Mayor Rob Ford and federal and provincial government representatives were on hand Tuesday afternoon to raise an official Toronto 2015 flag.
Manitoulin Aboriginal drummers signalled the beginning of the afternoon city hall ceremony that featured sports demonstrations and performances from Canadian artists such as Kardinal Offishall.
"Today is a special day," Ford said. "We are only three years away from the beginning of the 2015 Games. Toronto is proud — very, very proud — to host these games, and today's event, that is just the beginning of what we have to display to the rest of the world."
The countdown celebrations also included the unveiling of two month-long city-wide cultural projects.
More than 40 pianos painted by participating Pan Am countries have been placed throughout the downtown core for public use, and a photo exhibit at city hall will illustrate the experiences of new Canadian citizens.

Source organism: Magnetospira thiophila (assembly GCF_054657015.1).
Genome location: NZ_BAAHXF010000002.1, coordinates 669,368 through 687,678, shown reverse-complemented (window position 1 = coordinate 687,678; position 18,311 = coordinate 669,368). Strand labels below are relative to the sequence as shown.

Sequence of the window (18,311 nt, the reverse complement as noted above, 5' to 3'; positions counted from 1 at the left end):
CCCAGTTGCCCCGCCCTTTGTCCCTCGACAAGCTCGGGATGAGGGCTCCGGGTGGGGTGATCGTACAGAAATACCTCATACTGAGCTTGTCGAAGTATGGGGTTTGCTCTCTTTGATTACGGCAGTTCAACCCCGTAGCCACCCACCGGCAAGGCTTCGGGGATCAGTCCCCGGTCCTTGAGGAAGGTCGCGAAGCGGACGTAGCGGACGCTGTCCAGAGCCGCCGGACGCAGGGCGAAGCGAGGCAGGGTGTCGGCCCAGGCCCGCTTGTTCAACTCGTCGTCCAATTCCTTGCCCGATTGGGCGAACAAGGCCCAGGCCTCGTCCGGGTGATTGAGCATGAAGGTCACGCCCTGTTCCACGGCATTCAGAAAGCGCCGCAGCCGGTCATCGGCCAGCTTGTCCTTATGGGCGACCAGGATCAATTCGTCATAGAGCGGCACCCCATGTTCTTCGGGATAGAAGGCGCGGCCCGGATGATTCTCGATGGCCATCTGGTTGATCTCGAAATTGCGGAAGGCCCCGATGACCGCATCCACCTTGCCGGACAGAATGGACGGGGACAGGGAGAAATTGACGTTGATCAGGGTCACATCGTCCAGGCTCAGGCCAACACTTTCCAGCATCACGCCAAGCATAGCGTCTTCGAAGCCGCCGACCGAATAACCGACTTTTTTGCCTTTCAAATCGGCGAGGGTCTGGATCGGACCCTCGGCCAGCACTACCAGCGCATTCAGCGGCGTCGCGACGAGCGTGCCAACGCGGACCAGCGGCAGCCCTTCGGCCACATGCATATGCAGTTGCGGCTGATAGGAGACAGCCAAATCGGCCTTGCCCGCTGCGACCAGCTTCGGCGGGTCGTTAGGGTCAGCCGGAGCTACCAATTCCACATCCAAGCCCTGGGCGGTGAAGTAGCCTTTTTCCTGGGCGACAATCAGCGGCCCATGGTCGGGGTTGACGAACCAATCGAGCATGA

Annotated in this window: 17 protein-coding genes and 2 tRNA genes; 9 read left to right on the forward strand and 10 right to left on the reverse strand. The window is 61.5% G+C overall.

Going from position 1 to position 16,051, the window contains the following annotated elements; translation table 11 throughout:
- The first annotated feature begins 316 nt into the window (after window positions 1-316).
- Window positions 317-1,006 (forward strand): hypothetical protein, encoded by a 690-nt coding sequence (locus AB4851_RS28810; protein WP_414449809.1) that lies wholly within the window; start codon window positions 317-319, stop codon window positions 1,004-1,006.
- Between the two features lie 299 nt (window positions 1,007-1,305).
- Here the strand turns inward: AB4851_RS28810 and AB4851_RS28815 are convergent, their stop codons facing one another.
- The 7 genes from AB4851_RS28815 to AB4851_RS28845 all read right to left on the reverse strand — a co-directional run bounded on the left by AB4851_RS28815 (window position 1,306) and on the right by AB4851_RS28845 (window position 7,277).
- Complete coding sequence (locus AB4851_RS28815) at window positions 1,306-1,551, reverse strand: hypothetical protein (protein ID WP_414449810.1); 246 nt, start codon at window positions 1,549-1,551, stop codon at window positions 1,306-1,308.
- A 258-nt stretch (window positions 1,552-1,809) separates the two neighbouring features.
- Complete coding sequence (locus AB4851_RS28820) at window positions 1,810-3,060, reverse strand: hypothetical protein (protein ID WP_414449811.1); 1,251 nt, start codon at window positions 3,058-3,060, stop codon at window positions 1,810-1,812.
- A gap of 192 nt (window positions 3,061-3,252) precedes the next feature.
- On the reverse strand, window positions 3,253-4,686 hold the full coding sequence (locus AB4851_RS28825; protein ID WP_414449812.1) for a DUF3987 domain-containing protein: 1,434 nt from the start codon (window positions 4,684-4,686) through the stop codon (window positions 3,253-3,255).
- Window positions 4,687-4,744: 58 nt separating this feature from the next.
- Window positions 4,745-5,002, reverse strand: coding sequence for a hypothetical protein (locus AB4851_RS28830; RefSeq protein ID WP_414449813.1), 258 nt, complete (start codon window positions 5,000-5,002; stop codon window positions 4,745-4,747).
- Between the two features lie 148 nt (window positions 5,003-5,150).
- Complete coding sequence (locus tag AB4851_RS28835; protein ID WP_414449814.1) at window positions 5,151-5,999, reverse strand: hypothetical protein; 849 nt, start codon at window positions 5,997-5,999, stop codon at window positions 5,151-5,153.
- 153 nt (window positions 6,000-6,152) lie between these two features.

The artistic projects are meant to engage the public in an overlooked aspect of the Games, said Ian Troop, chief executive of the To2015 committee.
"From the very beginning, when the bid to host the 2015 Games was first envisioned, it was very clear that Toronto 2015 was going to be about more than sports and athletic achievement," Troop said in a statement.
"The common thread uniting our cultural programs and events is that they are accessible to everyone. These are the People's Games," Troop said. "They will involve and engage our diverse population, and enable them to tell their own stories."
The ceremony was briefly interrupted by a group of doctors protesting recently enacted federal cuts to refugee health care.
Physicians from a local hospital began heckling Bal Gosal, federal minister of state for sport, during his remarks.
Dr. Gary Bloch, a family physician with St. Michael's hospital, said doctors are already seeing negative consequences from the cuts that took effect on June 30.
"Our patients are being denied access to medication, laboratory services, diagnostic imaging like X-rays, and in some cases are actually being denied the ability to see physicians," Bloch said.
"This is a battle we will not stop fighting."
The Pan Am Games, featuring 10,000 athletes from the 41 members of the Pan American Sports Organization, will take place from July 10 to 26 in cities across southern Ontario. The Para-Pan Am games will take place from Aug. 7 to 14.